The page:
Invisible Life

Album Review of Invisible Life by Helado Negro.

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Invisible Life

Helado Negro

Invisible Life by Helado Negro

Release Date: Mar 5, 2013
Record label: Asthmatic Kitty
Genre(s): Pop/Rock, Alternative/Indie Rock, Indie Electronic, International

70 Music Critic Score
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Invisible Life - Fairly Good, Based on 5 Critics - 80
Based on rating 4

Helado Negro has finally started to straddle the line between folk and electronic music well. Yes, you read that right. While folk music and electronic computer blips seem like opposite ends of the musical spectrum, Helado Negro make them seem like two genres that have always meant to be together. While Helado Negro’s 2009 record Awe Owe featured only acoustic Latin guitars and wispy, Spanish lyrics and his 2011 record Canta Lechuza was a (sometimes lazy) mixture between acoustic and electric sounds, Invisible Life, Helado Negro’s latest LP, balances acoustic and electric meticulously well.

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AllMusic - 80
Based on rating 8/10

After Canta Lechuza's spacy experiments, it seemed like anything was possible for Helado Negro's third album. So it comes as something of a surprise -- though not an unpleasant one -- that Roberto Carlos Lange returns to the subversively tropical-sounding territory of Awe Owe for much of Invisible Life. Not that these songs are a rehash of where he's been before; instead, he expands on his debut's warmth and sensuality with tracks like "Arboles," which bounces along with a sunny, unhurried charm.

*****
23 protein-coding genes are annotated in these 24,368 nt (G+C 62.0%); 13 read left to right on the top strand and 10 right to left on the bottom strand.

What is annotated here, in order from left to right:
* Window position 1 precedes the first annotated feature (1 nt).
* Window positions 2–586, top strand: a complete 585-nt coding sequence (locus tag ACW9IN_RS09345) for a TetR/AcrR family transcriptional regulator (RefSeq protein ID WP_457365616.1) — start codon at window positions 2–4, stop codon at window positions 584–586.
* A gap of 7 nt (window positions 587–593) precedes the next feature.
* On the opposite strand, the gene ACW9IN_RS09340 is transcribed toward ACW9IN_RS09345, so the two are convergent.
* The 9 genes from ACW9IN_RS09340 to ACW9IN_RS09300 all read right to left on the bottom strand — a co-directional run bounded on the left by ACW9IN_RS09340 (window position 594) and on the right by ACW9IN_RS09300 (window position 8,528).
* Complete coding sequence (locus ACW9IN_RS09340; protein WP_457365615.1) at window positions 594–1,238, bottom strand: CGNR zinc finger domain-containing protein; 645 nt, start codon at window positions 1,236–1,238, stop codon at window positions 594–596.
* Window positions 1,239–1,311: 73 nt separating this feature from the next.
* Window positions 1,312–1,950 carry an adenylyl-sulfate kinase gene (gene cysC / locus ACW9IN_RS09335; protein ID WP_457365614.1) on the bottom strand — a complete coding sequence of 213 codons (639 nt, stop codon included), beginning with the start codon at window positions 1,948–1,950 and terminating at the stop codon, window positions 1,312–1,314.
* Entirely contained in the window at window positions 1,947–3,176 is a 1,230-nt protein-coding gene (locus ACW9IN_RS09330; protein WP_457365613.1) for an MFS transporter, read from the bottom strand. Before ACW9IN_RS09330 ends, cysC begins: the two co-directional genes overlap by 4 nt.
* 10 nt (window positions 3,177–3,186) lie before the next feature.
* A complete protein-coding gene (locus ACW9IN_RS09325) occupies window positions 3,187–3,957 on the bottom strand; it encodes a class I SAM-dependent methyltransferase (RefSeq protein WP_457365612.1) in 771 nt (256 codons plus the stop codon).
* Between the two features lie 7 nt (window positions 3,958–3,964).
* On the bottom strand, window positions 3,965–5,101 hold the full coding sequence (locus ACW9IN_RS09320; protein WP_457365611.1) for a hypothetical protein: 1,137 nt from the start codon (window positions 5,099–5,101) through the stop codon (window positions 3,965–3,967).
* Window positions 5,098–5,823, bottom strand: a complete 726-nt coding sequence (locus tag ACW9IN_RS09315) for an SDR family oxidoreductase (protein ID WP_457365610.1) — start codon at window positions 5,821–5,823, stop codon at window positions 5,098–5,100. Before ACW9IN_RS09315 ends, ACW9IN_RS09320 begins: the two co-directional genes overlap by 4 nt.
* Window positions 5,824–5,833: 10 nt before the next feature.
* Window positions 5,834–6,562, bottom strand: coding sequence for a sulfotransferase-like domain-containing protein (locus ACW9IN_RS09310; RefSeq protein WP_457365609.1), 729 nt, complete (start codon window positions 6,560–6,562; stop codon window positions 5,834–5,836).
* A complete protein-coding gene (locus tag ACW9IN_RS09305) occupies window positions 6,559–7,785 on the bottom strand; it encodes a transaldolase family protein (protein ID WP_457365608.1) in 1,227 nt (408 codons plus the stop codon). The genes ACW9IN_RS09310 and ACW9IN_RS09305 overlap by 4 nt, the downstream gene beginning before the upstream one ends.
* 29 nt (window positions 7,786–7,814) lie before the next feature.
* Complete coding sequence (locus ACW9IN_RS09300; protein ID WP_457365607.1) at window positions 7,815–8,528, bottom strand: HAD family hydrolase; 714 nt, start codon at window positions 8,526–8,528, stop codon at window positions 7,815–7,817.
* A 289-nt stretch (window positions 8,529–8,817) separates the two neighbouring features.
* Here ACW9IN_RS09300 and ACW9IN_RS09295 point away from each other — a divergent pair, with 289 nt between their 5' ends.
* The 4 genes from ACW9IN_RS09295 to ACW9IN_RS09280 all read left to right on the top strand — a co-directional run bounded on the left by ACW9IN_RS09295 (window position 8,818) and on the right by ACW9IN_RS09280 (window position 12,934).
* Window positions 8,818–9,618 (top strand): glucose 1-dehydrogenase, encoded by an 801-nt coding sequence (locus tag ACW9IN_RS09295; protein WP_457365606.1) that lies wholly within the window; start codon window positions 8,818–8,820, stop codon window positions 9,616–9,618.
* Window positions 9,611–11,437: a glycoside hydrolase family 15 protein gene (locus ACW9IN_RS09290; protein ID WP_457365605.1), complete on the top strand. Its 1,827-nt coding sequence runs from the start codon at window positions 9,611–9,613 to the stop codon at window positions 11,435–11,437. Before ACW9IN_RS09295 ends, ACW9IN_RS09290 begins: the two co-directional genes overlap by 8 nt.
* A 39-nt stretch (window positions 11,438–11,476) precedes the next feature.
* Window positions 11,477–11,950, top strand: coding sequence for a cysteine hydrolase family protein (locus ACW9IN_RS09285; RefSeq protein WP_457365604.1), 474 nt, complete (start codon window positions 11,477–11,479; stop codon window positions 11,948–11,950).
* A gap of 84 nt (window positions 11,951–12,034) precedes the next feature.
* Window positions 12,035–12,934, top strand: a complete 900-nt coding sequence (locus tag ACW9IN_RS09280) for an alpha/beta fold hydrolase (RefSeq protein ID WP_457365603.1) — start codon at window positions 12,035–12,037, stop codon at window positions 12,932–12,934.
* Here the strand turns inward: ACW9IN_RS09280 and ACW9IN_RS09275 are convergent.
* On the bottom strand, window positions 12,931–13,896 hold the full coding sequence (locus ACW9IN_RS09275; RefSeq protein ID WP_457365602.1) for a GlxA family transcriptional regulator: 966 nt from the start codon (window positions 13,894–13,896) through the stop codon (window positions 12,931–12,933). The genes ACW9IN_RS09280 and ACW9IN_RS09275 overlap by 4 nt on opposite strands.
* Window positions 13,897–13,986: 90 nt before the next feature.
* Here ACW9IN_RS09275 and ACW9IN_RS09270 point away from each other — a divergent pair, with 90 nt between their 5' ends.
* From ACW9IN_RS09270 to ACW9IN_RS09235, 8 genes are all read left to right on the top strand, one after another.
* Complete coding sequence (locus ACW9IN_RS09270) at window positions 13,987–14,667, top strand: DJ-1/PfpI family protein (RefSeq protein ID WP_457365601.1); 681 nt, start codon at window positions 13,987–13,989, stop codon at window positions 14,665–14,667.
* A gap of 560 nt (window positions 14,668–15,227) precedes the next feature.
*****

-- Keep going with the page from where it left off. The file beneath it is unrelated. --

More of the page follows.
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Pitchfork - 74
Based on rating 7.4/10

It's tempting to claim that the Helado Negro of 2009's Awe Owe is unrecognizable in the Helado Negro of Invisible Life. The former was a softly warped, pastoral record with Spanish lyrics and prominent Latin guitar; the latter is a more urbane electronic pop record with lyrics in English and Spanish. But in every style Roberto Carlos Lange develops, a sultry, dreamy temperament remains apparent, from the shimmying cadences and simmered arrangements to his just-woken-up voice.

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Exclaim - 70
Based on rating 7/10

This is the third album from Helado Negro (aka Florida-raised Roberto Carlos Lange). In between Helado releases, Lange produces beats under the moniker Epstein, has collaborated with Julianna Barwick (as OMBRE) and produced for Prefuse 73. The hard work is clearly paying off, as this new release sees Helado Negro ("Black Ice Cream," in Spanish) return with tighter songwriting, pushing into a glitchier, more synth-heavy vein.

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Consequence of Sound - 44
Based on rating C-

Since his last release as Helado Negro, 2011’s Canta Lechuza, Roberto Lange has worked in straight electronic beats as Epstein and produced smoky dream pop in a duo with Julianna Barwick called Ombre. While his earlier compositions rode the crest of the chillwave buzz, his new disc shows the effects of that diverse interlude. On Invisible Life, pop structures, hip-hop beats, sleepwalking synths, and Latin percussion percolate into one sensual, psychedelic dance party.

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